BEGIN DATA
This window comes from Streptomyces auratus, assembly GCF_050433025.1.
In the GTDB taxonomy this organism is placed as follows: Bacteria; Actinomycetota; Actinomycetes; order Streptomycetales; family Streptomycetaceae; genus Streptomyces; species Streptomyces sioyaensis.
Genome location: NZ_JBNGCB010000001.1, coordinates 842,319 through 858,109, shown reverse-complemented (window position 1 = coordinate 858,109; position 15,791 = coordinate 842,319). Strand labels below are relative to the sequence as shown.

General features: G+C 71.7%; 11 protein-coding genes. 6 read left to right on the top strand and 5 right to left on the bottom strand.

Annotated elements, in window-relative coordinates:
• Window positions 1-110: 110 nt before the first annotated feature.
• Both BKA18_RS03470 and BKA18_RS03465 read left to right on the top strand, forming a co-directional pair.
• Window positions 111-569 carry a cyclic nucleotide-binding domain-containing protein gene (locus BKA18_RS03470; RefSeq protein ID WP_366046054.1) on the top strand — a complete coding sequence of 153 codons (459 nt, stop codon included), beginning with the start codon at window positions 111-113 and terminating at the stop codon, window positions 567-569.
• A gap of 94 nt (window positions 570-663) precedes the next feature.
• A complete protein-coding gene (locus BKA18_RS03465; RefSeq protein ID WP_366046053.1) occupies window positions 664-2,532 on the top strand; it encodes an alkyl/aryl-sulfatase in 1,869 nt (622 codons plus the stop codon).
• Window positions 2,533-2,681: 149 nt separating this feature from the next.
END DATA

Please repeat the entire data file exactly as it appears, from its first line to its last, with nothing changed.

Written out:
This window comes from Streptomyces auratus, assembly GCF_050433025.1.
In the GTDB taxonomy this organism is placed as follows: Bacteria; Actinomycetota; Actinomycetes; order Streptomycetales; family Streptomycetaceae; genus Streptomyces; species Streptomyces sioyaensis.
Genome location: NZ_JBNGCB010000001.1, coordinates 842,319 through 858,109, shown reverse-complemented (window position 1 = coordinate 858,109; position 15,791 = coordinate 842,319). Strand labels below are relative to the sequence as shown.

General features: G+C 71.7%; 11 protein-coding genes. 6 read left to right on the top strand and 5 right to left on the bottom strand.

Annotated elements, in window-relative coordinates:
• Window positions 1-110: 110 nt before the first annotated feature.
• Both BKA18_RS03470 and BKA18_RS03465 read left to right on the top strand, forming a co-directional pair.
• Window positions 111-569 carry a cyclic nucleotide-binding domain-containing protein gene (locus BKA18_RS03470; RefSeq protein ID WP_366046054.1) on the top strand — a complete coding sequence of 153 codons (459 nt, stop codon included), beginning with the start codon at window positions 111-113 and terminating at the stop codon, window positions 567-569.
• A gap of 94 nt (window positions 570-663) precedes the next feature.
• A complete protein-coding gene (locus BKA18_RS03465; RefSeq protein ID WP_366046053.1) occupies window positions 664-2,532 on the top strand; it encodes an alkyl/aryl-sulfatase in 1,869 nt (622 codons plus the stop codon).
• Window positions 2,533-2,681: 149 nt separating this feature from the next.